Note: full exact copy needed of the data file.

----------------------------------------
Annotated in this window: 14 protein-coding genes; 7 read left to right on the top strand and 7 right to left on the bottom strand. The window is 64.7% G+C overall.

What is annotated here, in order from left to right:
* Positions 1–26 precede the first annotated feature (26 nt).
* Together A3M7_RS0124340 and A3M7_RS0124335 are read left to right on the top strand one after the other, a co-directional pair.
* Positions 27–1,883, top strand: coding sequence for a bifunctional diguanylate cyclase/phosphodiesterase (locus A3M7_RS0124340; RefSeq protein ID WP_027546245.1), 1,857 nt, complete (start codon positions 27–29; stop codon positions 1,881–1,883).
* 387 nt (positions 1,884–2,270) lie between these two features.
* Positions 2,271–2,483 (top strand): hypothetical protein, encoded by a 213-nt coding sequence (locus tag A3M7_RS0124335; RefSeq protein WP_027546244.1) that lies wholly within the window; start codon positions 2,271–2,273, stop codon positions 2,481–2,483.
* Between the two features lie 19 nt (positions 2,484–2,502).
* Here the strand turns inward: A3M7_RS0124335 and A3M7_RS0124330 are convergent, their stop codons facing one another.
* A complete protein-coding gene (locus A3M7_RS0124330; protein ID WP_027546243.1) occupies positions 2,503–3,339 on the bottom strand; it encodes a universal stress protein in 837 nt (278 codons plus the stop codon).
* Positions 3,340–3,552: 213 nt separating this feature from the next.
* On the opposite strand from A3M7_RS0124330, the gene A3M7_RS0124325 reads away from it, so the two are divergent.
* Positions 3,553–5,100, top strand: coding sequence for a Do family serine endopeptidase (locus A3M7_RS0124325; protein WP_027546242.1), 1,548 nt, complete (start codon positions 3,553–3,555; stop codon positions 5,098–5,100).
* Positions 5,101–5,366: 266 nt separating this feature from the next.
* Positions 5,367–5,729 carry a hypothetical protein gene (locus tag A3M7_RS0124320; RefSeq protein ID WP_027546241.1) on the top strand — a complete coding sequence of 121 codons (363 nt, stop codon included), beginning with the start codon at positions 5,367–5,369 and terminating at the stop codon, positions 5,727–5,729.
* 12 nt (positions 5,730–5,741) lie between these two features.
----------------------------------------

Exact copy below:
Annotated in this window: 14 protein-coding genes; 7 read left to right on the top strand and 7 right to left on the bottom strand. The window is 64.7% G+C overall.

What is annotated here, in order from left to right:
* Positions 1–26 precede the first annotated feature (26 nt).
* Together A3M7_RS0124340 and A3M7_RS0124335 are read left to right on the top strand one after the other, a co-directional pair.
* Positions 27–1,883, top strand: coding sequence for a bifunctional diguanylate cyclase/phosphodiesterase (locus A3M7_RS0124340; RefSeq protein ID WP_027546245.1), 1,857 nt, complete (start codon positions 27–29; stop codon positions 1,881–1,883).
* 387 nt (positions 1,884–2,270) lie between these two features.
* Positions 2,271–2,483 (top strand): hypothetical protein, encoded by a 213-nt coding sequence (locus tag A3M7_RS0124335; RefSeq protein WP_027546244.1) that lies wholly within the window; start codon positions 2,271–2,273, stop codon positions 2,481–2,483.
* Between the two features lie 19 nt (positions 2,484–2,502).
* Here the strand turns inward: A3M7_RS0124335 and A3M7_RS0124330 are convergent, their stop codons facing one another.
* A complete protein-coding gene (locus A3M7_RS0124330; protein ID WP_027546243.1) occupies positions 2,503–3,339 on the bottom strand; it encodes a universal stress protein in 837 nt (278 codons plus the stop codon).
* Positions 3,340–3,552: 213 nt separating this feature from the next.
* On the opposite strand from A3M7_RS0124330, the gene A3M7_RS0124325 reads away from it, so the two are divergent.
* Positions 3,553–5,100, top strand: coding sequence for a Do family serine endopeptidase (locus A3M7_RS0124325; protein WP_027546242.1), 1,548 nt, complete (start codon positions 3,553–3,555; stop codon positions 5,098–5,100).
* Positions 5,101–5,366: 266 nt separating this feature from the next.
* Positions 5,367–5,729 carry a hypothetical protein gene (locus tag A3M7_RS0124320; RefSeq protein ID WP_027546241.1) on the top strand — a complete coding sequence of 121 codons (363 nt, stop codon included), beginning with the start codon at positions 5,367–5,369 and terminating at the stop codon, positions 5,727–5,729.
* 12 nt (positions 5,730–5,741) lie between these two features.